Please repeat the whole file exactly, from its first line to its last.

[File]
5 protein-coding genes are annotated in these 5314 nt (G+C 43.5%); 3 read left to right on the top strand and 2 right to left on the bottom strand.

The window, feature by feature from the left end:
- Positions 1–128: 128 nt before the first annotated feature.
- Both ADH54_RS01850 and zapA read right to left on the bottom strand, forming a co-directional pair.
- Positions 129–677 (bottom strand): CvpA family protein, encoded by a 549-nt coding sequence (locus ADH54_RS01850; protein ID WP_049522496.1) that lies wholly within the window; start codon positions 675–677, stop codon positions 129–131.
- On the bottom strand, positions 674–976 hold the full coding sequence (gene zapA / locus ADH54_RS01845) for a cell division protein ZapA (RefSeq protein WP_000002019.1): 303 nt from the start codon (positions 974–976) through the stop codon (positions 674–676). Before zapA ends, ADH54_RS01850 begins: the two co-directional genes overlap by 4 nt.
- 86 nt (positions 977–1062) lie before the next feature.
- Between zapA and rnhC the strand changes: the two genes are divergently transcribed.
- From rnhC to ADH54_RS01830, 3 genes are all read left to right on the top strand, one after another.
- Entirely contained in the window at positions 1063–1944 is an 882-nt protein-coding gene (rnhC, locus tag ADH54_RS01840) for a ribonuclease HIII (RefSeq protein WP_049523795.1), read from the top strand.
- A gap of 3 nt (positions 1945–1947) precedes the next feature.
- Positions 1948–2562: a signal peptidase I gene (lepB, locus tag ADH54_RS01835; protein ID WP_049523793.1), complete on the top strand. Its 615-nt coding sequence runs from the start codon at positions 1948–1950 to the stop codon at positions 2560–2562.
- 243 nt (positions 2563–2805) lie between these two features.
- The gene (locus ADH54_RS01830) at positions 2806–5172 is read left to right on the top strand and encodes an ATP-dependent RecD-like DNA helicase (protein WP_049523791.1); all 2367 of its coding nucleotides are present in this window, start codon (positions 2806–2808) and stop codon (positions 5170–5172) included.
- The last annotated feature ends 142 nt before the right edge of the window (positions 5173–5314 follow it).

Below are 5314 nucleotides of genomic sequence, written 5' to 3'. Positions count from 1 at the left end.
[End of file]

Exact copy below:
5 protein-coding genes are annotated in these 5314 nt (G+C 43.5%); 3 read left to right on the top strand and 2 right to left on the bottom strand.

The window, feature by feature from the left end:
- Positions 1–128: 128 nt before the first annotated feature.
- Both ADH54_RS01850 and zapA read right to left on the bottom strand, forming a co-directional pair.
- Positions 129–677 (bottom strand): CvpA family protein, encoded by a 549-nt coding sequence (locus ADH54_RS01850; protein ID WP_049522496.1) that lies wholly within the window; start codon positions 675–677, stop codon positions 129–131.
- On the bottom strand, positions 674–976 hold the full coding sequence (gene zapA / locus ADH54_RS01845) for a cell division protein ZapA (RefSeq protein WP_000002019.1): 303 nt from the start codon (positions 974–976) through the stop codon (positions 674–676). Before zapA ends, ADH54_RS01850 begins: the two co-directional genes overlap by 4 nt.
- 86 nt (positions 977–1062) lie before the next feature.
- Between zapA and rnhC the strand changes: the two genes are divergently transcribed.
- From rnhC to ADH54_RS01830, 3 genes are all read left to right on the top strand, one after another.
- Entirely contained in the window at positions 1063–1944 is an 882-nt protein-coding gene (rnhC, locus tag ADH54_RS01840) for a ribonuclease HIII (RefSeq protein WP_049523795.1), read from the top strand.
- A gap of 3 nt (positions 1945–1947) precedes the next feature.
- Positions 1948–2562: a signal peptidase I gene (lepB, locus tag ADH54_RS01835; protein ID WP_049523793.1), complete on the top strand. Its 615-nt coding sequence runs from the start codon at positions 1948–1950 to the stop codon at positions 2560–2562.
- 243 nt (positions 2563–2805) lie between these two features.
- The gene (locus ADH54_RS01830) at positions 2806–5172 is read left to right on the top strand and encodes an ATP-dependent RecD-like DNA helicase (protein WP_049523791.1); all 2367 of its coding nucleotides are present in this window, start codon (positions 2806–2808) and stop codon (positions 5170–5172) included.
- The last annotated feature ends 142 nt before the right edge of the window (positions 5173–5314 follow it).

Below are 5314 nucleotides of genomic sequence, written 5' to 3'. Positions count from 1 at the left end.